Mongolia is in a uniquely precarious situation, geographically, demographically and economically. Landlocked and isolated in East Asia, it has the lowest population density of any sovereign nation in the world. Its 3 million people, in a country about the size of Alaska, are dwarfed by 133 million Russians to the north and 1.4 billion Chinese to the south. It also has one of the coldest climates in the world. While these factors greatly constrain Mongolia economically, it has the world's best cashmere, huge eco- and cultural tourism potential and — most critically — an enormous mineral resource endowment.
Mongolia in the 20th Century
Mongolia has a proud cultural history dating to the founding of the Mongol Empire (1206-1368). Its later occupation by China's Qing dynasty lasted from 1691 to 1911, when Mongolia deposed the local ruler and declared independence. The 1915 Treaty of Kyakhta briefly reestablished Chinese control, but Russia helped Mongolia finally expel the Chinese after the 1917 October Revolution.
The Soviet Red Army settled in, abolished the Mongolian monarchy in 1924, and used Mongolia as a buffer with China. Mongolia maintained good relations with both China and the Soviet Union until the Sino-Soviet schism of the 1950s. By 1968 the Soviets had six military divisions in Mongolia, which Russia kept there until December 1992.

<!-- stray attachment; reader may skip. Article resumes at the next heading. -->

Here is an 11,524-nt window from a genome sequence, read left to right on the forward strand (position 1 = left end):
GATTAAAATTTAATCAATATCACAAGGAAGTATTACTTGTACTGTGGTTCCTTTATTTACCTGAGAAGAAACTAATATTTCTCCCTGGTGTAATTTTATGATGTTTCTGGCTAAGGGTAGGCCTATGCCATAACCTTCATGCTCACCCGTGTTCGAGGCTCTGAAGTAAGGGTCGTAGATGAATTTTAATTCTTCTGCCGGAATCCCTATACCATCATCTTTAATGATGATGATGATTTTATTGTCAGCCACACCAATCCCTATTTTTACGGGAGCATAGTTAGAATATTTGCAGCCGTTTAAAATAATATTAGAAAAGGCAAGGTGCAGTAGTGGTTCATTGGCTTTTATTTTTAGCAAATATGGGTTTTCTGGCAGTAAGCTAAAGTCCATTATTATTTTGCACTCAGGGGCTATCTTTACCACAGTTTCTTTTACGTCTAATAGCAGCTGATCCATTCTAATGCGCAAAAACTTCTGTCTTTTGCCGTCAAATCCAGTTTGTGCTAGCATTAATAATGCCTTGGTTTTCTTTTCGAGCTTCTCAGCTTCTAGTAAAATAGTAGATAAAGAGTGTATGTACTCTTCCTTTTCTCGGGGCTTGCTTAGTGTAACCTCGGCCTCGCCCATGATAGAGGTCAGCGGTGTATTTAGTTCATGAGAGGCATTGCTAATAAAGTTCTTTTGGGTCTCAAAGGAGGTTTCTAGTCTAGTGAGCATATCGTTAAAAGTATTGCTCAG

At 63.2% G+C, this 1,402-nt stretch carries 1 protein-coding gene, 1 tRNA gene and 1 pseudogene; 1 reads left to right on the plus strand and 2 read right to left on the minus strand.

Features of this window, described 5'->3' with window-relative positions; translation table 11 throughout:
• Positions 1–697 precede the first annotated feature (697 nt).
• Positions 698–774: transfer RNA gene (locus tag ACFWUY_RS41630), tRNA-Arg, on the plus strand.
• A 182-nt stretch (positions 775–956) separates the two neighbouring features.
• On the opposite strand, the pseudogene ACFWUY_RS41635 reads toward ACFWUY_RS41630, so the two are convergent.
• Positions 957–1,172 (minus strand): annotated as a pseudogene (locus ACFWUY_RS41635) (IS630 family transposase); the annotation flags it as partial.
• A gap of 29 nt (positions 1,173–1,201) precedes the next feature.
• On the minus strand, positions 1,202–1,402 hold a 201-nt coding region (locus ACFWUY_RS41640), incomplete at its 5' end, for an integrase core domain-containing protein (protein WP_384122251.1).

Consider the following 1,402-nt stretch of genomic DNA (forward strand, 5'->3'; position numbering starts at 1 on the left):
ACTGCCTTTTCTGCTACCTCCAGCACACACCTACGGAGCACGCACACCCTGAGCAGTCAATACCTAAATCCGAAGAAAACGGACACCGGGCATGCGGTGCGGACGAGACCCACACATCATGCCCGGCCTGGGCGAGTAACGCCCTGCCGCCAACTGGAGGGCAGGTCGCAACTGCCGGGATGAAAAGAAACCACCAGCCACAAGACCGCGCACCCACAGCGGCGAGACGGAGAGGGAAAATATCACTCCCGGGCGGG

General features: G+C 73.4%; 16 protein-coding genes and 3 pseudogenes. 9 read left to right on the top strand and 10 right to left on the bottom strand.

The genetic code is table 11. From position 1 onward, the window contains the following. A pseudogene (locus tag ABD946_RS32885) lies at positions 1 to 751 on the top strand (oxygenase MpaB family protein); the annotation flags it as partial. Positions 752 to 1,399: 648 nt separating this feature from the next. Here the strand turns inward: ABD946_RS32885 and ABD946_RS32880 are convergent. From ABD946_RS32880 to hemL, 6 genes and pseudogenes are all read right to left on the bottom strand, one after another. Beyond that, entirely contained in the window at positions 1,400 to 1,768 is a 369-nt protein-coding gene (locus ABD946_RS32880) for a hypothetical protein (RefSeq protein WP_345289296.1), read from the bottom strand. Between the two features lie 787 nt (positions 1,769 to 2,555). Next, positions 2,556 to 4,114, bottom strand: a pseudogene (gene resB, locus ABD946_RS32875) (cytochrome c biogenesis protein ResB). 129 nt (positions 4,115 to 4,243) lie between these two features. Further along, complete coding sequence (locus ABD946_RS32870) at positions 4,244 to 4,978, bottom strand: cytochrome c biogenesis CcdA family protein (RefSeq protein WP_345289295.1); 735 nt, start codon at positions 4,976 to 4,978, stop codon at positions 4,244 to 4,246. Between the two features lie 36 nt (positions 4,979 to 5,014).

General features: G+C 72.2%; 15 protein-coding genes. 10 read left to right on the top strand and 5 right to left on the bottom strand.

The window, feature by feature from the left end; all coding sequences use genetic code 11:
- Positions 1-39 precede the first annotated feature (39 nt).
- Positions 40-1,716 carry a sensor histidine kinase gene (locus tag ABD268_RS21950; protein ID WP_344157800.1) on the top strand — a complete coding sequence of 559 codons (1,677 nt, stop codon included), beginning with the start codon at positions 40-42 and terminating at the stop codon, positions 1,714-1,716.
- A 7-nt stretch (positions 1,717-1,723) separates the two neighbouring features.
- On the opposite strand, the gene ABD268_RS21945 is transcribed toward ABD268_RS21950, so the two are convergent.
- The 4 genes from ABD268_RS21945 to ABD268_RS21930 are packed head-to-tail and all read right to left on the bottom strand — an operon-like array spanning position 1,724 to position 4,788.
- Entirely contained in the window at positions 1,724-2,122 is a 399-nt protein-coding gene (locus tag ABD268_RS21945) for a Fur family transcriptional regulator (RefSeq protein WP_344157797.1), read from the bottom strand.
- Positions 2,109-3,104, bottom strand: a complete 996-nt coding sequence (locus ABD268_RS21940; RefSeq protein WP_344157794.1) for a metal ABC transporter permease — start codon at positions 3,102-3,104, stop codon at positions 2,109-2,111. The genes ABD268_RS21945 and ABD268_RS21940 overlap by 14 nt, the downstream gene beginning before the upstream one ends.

After the Cold War
Russia's departure left Mongolia facing two major problems. The most immediate was a severe economic crisis. Russia had accounted for 40 percent of Mongolia's national income, all of its gasoline, 90 percent of its imported machinery and half of its consumer goods. As Russia withdrew, Mongolia's economy effectively collapsed.
The second problem was existential. For the first time, Mongolia was truly on its own. Although Beijing recognized its independence in 1945, China by some accounts still harbors latent territorial designs on Mongolia. Some see Mongolia as part of China's historical domain, and Mongolian elites are concerned that younger and more nationalistic Chinese could press for annexation. China's history with Inner Mongolia, Tibet, Hong Kong and Taiwan — as well as Mongolia itself — isn't reassuring.
Because of this, protecting its sovereignty and preserving its independence is Mongolia's top priority. Its strategy has been to walk a geopolitical tightrope tethered by two policies: a "good neighbor" policy with Russia and China, and a "third neighbor" policy to build ties to other countries — especially the United States, Japan, South Korea, India, Germany, the United Kingdom, Australia and Canada.